The first part: Female traders

Sourcehttp://www.vcn.vnn.vn                       
Date: 10th May, 2010

Many cases concerning the illegal transportation and trade of pangolins have occurred in Ha Tinh and other regions along the 1A National Highway. By infiltrating and following a pangolin trade route, the author discovered some of the sophisticated smuggling methods used by traders in order to evade authorities.

Pangolin trade: Women only
Huge quantities of pangolins have been smuggled from Laos into Vietnam through the Cau Treo border gate in, Ha Tinh province and the traders are almost exclusively female.

With the assistance of a local friend in Tay Son town (Huong Son), I stood a good chance of meeting the major traders. Pangolins are often gathered in the main trader’s home, then divided and sold to different buyers.

My friend took me to the home of the biggest pangolin trader in town, a woman by the name of Thanh. It was the most beautiful house in town, expensively decorated with stone pictures and mounted animals, including pangolins. Thanh is often referred to as a “female baron” and is young, attractive and easy to talk to. She was not as cold or intimidating as I had imagined she would be. Huong asked her if we could buy some injured or dead pangolins for food and their scales, Thanh replied that she was a wholesaler, but did not have any available at the time. She asked if we could return in the afternoon and introduce us to another trader. According to Thanh, there are more than ten female pangolin traders in the relatively small town, and that pangolin trading was only appropriate for women. All traders in the region, both big and small, are female. They are the rich, powerful and run the entire operation.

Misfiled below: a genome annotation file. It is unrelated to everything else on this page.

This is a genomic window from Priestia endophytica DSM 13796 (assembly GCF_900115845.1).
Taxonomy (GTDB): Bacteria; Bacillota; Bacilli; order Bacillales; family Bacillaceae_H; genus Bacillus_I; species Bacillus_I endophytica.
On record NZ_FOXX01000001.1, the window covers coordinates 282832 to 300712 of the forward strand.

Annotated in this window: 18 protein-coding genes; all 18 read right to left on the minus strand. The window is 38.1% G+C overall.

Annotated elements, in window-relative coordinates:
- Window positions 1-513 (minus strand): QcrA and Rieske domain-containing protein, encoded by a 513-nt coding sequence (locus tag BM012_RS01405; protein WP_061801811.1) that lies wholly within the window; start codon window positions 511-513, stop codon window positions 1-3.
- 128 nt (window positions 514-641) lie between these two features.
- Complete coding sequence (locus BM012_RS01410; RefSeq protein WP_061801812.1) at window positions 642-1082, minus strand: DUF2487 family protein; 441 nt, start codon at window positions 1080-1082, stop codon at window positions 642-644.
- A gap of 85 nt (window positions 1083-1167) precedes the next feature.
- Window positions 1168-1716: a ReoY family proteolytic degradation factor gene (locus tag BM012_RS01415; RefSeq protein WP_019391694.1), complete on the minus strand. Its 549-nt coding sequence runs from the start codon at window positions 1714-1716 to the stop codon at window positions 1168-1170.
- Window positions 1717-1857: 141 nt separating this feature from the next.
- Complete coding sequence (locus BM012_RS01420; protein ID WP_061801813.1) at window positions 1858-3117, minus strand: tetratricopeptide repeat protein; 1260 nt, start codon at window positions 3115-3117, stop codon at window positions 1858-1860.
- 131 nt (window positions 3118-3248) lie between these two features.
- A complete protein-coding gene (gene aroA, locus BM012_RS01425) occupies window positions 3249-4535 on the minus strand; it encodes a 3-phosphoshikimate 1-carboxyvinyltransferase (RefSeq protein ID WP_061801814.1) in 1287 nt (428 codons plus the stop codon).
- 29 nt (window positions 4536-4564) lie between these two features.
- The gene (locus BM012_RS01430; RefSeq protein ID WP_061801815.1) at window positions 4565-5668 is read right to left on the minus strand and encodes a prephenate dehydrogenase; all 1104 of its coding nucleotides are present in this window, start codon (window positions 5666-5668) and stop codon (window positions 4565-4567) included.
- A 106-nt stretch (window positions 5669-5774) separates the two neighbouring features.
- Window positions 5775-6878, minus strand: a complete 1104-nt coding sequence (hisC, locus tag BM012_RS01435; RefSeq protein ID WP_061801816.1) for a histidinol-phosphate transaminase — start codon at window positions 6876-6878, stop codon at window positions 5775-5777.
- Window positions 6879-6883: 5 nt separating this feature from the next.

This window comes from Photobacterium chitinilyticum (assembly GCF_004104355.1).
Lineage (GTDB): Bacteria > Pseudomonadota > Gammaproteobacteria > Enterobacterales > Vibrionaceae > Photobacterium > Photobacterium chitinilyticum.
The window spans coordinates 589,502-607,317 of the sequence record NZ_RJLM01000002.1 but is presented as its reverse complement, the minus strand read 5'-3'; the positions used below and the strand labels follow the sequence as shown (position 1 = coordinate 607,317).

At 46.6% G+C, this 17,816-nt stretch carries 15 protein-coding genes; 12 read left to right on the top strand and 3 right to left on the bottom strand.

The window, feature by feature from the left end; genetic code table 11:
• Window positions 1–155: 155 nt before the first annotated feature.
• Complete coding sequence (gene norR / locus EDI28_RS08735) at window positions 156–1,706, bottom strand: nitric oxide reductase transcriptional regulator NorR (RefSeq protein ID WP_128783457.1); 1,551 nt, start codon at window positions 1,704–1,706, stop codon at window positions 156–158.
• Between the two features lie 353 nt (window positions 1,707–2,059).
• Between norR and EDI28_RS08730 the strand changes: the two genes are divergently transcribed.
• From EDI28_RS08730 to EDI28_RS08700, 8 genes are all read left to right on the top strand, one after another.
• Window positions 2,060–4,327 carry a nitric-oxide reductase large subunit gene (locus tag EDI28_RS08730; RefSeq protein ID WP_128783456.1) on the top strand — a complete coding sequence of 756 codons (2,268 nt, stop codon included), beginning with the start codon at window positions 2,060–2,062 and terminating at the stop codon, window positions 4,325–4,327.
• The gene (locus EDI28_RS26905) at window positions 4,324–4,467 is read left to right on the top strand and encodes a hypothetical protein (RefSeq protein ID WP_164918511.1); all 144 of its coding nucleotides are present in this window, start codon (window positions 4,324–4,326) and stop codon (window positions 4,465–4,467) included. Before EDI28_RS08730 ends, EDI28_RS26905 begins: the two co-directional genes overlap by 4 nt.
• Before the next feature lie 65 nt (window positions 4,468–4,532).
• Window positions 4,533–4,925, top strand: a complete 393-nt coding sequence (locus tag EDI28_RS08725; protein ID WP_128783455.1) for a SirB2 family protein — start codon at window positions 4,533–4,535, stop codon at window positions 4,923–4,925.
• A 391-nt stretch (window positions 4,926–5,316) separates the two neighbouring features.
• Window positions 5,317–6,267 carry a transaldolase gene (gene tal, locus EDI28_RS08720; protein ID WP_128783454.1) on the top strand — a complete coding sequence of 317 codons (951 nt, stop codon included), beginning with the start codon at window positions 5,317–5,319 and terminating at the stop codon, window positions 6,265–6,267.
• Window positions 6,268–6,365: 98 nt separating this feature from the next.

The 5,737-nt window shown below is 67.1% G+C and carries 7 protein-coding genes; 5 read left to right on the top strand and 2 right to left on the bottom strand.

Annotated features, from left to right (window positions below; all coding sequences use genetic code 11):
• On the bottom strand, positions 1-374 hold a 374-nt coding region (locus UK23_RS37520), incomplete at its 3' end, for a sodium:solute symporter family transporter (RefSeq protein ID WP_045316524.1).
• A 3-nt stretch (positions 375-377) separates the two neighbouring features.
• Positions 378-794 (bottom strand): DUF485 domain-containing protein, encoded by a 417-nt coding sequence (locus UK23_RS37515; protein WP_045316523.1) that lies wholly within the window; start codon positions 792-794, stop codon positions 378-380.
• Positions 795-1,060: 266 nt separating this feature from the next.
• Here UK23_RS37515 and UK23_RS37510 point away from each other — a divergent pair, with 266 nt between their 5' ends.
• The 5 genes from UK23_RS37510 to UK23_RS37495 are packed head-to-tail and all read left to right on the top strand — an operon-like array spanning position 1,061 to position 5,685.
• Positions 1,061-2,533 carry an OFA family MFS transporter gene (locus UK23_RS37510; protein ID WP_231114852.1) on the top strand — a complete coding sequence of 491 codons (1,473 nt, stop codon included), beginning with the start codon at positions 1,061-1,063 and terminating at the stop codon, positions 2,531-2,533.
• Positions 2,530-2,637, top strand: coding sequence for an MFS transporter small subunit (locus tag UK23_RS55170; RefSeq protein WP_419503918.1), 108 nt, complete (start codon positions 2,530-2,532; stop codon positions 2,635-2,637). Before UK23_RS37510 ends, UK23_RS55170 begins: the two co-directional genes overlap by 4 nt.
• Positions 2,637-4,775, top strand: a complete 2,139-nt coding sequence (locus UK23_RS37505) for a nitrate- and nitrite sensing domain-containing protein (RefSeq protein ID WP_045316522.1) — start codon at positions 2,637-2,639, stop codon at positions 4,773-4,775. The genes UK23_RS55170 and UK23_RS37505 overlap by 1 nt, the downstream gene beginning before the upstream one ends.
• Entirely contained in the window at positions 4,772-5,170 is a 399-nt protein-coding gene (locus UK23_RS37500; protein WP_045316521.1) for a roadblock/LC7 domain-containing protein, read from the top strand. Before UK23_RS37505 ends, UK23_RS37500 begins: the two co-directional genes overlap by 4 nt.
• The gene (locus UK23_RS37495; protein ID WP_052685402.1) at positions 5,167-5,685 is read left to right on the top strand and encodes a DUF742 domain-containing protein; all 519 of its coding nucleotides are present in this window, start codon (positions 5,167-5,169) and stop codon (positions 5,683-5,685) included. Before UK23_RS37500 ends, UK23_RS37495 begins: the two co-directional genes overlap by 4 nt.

Pangolin smuggling across the border is routine
At the border gate, we entered a small shop near the market and met Tu, hired by Thanh preparing to collect a load of pangolins from Laos. Tu was in control of ten porters. Tu agreed for us to accompany her across the border through the forest, but warned us to be careful and avoid detection by the border guards.

The crossing was relatively easy with Tu as a guide. When we arrived in Laos, we were on a hill and were able to see a truck waiting at a secret location near the Nam Tuong Bridge. Tu talked with the driver of the truck while the porters worked skillfully as they packaged the pangolins. According to Tu, the load did not weigh very much, only around two tons. In the past, she often collected 3-5 tons of pangolins, but loads that big were not as common anymore. Re-entry into Vietnam was different and Tu explained that there are many ways to cross the border. It was obvious that the tracks were well used. The longest route across the border is about 22 km, down to the center of a commune in Huong Son.town The shortest is the locally known Am track. The safest route is through Nha Bang as it is the easiest to transport goods along.

Our group stopped near the 8A National Highway to wait for Tu to call for transportation. When a small truck appeared, the porters quickly loaded the pangolins on board. A few minutes later, the truck disappeared. Back in the shop, Tu told me she could earn about 10 million VND per month. There are many people doing the same job as Tu, but for other traders.

Translated by Pham Linh Chi on May 19th 2010; Edited by Simone Nance on May 21st 2010
Please note:  Translated by Education for Nature – Vietnam.  This translation is unofficial in nature.  The Vietnamese language version of this story can be obtained by contacting ENV.

Our work | Education and Training | Combating the Wildlife Trade | Promoting Awareness | Friends and Supporters | ENV Campaigns | Help us Succeed | Membership | Corporate | Wildlife Volunteers | Report a Crime | News Room and Library | Media gallery | Contact Us
© 2009 Education for Nature Vietnam. All Rights Reserved.
Education for Nature - Vietnam N5. IF1, lane 192 Thai Thinh street, Dong Da District, Ha Noi, PO Box 222, Hanoi, Tel/Fax: (84 4) 3514-8850, E-mail: env@fpt.vn